Yet another limitation possessed by conventional magnetometer construction is that conventional SQUIDS themselves generate magnetic fields or, in some instances, disturb the applied magnetic field such that a plurality of SQUIDS arrayed in close proximity to one another experience mutual interference as the result of positive coupling (mutual inductance). Thus most prior art devices use only single loop SQUIDS. The described invention allows closely packed multiple loop SQUID arrays yielding much greater sensitivity in far less volume with negative noise coupling and subsequently decreased mutual interference or noise signal voltages.
The described invention is briefly summarized as a means for increasing the sensitivity of Josephson Junction Cryogenic Magnetometers by unique design and construction of DC SQUID arrays. The SQUIDS are arrayed vertically and the sensitivity of each sensing point is increased by making an intimate, co-axial superposition of two or more two-junction SQUID loops using, for example, evaporated thin-film technology although fabrication is not limited solely to this technique. The device permits multiple SQUID loops to enclose the same applied magnetic flux thereby increasing the sensing volume and improving the coupling to the applied magnetic field.
A primary object of invention is to provide a magnetometer of greatly reduced size, greatly increased sensitivity, and the capability to measure higher-order derivatives of magnetic fields.
A further object of invention is to provide a magnetic sensing device employing a plurality of DC SQUID loops, each enclosing the same magnetic flux and a method for reducing such a device.
FIG. 1 shows two coplanar DC SQUID loops connected in series.
FIG. 2 shows two vertically stacked coaxial DC SQUID loops.
FIGS. 3a, 3b show two interleaved single-helix DC SQUID coils forming a double-helix coaxial SQUID loop array.
FIG. 4 shows a double-helix array surrounding a solid magnetic flux path.
Referring to FIG. 1, two identical, two-junction SQUID loops 11, 12 are connected in series in a co-planar configuration in a homogeneous magnetic field 13 normal to the plane of the loops. The Josephson Junctions or weak links 14 are represented by X's. The loops 11, 12 are mounted on a dielectric or non-conducting substrate 15. The loops 11, 12 are operated in a current bias or resistive mode and the voltage drop, V, across each loop implies that for n loops the total voltage drop is nV. Noise voltages in the loops, due to equilibrium temperature fluctuations in the junctions 14, are uncorrelated and total noise will therefore increase by a factor of √n for n loops. Thus, neglecting inductive coupling, the sensitivity of such a co-planar array will also increase by a factor of √n for n loops and the area will increase by a factor of n assuming close packing. Large arrays of this type are soon limited by the size of the associated Dewar required.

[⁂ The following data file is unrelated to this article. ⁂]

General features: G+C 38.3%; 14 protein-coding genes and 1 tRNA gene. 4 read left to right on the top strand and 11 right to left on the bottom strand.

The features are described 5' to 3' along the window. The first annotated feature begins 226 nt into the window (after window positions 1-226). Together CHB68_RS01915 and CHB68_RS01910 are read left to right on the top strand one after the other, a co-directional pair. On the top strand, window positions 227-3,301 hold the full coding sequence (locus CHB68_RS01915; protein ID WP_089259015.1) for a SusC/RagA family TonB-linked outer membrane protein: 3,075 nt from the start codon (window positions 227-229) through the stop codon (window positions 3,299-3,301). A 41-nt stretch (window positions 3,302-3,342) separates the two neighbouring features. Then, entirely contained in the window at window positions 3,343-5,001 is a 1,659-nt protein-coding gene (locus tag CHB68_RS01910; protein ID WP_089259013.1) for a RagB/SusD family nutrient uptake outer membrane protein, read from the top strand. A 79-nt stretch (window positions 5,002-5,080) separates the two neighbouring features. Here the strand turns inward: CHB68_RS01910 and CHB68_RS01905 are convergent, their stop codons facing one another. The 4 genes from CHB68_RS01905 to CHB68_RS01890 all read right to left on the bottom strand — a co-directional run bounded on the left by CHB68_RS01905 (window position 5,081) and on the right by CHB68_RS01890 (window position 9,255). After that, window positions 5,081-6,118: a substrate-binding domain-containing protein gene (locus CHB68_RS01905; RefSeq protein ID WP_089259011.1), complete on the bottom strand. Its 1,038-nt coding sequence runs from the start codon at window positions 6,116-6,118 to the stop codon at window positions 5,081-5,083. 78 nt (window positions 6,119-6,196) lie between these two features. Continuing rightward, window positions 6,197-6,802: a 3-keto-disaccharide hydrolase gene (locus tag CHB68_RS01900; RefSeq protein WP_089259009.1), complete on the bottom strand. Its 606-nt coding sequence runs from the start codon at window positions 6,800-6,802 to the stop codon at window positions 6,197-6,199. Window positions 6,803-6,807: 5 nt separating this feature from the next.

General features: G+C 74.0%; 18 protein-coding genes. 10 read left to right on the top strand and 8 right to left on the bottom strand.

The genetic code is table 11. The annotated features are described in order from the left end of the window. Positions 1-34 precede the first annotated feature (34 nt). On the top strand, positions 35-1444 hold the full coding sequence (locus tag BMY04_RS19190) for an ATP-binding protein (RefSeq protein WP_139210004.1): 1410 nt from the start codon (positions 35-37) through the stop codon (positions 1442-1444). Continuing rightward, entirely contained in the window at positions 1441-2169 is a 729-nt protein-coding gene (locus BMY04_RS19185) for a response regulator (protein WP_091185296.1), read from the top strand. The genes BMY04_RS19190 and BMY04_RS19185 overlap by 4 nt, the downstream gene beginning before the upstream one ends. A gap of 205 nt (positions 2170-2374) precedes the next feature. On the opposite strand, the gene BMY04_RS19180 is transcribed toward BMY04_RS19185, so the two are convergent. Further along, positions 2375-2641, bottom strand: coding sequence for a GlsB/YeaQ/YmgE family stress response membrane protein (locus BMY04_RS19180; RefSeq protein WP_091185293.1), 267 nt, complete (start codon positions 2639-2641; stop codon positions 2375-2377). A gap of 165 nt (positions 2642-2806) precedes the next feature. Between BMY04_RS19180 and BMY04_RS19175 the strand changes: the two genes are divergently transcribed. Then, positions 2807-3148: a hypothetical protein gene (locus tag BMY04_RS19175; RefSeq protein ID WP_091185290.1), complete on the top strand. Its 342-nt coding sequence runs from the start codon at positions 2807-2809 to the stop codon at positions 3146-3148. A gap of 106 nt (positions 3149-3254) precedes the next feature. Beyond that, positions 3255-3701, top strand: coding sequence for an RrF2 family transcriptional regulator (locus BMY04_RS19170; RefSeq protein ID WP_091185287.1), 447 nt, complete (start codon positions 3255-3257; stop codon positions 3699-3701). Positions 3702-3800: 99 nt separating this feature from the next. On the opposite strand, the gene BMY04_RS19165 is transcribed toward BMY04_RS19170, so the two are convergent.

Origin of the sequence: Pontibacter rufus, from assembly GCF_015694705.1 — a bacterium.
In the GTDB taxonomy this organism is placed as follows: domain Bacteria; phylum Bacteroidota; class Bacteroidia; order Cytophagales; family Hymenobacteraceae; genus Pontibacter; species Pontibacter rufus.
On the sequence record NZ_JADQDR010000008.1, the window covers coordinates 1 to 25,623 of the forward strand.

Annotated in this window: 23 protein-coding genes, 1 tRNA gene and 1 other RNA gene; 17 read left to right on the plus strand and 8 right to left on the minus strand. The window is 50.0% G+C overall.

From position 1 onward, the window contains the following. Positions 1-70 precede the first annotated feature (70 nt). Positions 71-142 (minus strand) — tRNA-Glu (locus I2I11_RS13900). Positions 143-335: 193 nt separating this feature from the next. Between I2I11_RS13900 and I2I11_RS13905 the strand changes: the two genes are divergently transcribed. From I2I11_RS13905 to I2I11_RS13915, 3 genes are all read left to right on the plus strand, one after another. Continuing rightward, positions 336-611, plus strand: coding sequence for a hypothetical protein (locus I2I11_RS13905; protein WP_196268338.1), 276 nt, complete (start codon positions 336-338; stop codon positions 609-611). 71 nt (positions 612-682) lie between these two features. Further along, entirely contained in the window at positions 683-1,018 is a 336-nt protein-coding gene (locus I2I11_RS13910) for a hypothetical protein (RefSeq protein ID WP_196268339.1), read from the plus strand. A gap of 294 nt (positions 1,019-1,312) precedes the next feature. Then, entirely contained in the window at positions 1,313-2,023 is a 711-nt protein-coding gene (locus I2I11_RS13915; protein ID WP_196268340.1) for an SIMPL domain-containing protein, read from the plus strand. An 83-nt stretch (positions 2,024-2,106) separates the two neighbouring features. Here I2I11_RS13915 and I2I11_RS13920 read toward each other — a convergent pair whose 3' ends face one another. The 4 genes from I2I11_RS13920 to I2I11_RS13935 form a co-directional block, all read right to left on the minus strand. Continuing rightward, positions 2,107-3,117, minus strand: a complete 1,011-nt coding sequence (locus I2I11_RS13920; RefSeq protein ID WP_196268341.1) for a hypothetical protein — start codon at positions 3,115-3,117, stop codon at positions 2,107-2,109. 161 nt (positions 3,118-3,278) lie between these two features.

Referring to FIG. 2, the unique aspects of the described device over prior art are shown. A first SQUID loop 11, as in FIG. 1, is formed using evaporated thin film technology, for example, on a first film 16 and a second SQUID loop 12 is formed in a similar manner on a second film 17. The two loops are then series connected and arrayed in an intimate coaxial structure perpendicular to the applied magnetic field 13. The structure has the approximate thickness of the two combined loops but a surface area of only one loop. The total inductance of two loops in series is given by:
L=L11 +L12 ±2M=L11 +L12 30 2k√L11 L12
L11 =inductance of loop 11
L12 =inductance of loop 12
M=mutual inductance of loops 11 and 12 and may be positive or negative depending on the manner of coupling.
k=coupling constant where -1≦k≦+1